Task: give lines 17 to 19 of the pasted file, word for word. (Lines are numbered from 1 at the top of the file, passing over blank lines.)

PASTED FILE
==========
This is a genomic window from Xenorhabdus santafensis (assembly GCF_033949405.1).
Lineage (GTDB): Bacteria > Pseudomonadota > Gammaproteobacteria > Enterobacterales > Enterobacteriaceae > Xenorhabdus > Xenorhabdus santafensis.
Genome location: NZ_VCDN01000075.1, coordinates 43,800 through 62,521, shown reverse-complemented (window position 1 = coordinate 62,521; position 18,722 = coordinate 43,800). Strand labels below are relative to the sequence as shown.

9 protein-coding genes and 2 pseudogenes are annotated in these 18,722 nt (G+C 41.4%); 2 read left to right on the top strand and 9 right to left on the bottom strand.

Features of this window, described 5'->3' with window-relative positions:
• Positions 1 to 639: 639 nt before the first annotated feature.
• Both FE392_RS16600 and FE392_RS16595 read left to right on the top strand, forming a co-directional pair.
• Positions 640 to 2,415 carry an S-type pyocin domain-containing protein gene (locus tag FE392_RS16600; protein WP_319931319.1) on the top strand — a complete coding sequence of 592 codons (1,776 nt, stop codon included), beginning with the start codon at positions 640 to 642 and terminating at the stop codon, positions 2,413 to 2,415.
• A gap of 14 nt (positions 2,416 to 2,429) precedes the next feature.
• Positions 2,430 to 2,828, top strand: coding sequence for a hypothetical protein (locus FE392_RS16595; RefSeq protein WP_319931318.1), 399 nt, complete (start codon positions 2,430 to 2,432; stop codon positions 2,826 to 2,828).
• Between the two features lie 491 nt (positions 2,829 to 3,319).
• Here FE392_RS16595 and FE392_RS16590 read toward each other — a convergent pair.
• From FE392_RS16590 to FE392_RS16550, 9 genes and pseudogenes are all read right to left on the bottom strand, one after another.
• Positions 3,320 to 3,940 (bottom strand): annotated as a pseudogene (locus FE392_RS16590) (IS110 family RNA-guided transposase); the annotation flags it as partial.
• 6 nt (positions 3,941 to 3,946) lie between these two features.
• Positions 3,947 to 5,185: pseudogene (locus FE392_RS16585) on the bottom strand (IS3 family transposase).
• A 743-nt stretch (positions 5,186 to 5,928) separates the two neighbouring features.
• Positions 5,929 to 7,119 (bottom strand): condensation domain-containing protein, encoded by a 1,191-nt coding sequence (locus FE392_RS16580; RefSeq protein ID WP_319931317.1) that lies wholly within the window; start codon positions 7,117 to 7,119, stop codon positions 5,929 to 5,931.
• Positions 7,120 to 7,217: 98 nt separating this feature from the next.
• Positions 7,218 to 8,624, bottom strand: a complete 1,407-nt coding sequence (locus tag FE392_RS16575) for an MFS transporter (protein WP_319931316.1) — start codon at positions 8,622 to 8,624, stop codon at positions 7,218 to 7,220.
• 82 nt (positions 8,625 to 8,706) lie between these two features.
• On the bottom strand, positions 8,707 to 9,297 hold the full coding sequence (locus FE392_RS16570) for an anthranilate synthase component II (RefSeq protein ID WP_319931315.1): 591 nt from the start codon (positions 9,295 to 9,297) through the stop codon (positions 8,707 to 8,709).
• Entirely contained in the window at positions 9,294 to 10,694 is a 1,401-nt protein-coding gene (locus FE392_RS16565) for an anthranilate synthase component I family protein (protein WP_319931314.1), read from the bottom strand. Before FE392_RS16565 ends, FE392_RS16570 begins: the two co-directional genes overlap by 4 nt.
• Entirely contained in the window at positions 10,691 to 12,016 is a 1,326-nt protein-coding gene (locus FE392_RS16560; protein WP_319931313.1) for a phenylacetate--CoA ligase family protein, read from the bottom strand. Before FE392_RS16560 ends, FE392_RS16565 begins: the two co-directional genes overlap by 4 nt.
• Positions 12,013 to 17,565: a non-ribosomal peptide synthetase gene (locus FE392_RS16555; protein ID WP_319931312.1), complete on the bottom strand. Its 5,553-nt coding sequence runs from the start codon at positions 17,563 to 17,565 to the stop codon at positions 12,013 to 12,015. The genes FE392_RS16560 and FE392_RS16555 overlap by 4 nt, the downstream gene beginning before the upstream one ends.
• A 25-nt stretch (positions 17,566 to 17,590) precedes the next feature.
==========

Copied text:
• A 743-nt stretch (positions 5,186 to 5,928) separates the two neighbouring features.
• Positions 5,929 to 7,119 (bottom strand): condensation domain-containing protein, encoded by a 1,191-nt coding sequence (locus FE392_RS16580; RefSeq protein ID WP_319931317.1) that lies wholly within the window; start codon positions 7,117 to 7,119, stop codon positions 5,929 to 5,931.
• Positions 7,120 to 7,217: 98 nt separating this feature from the next.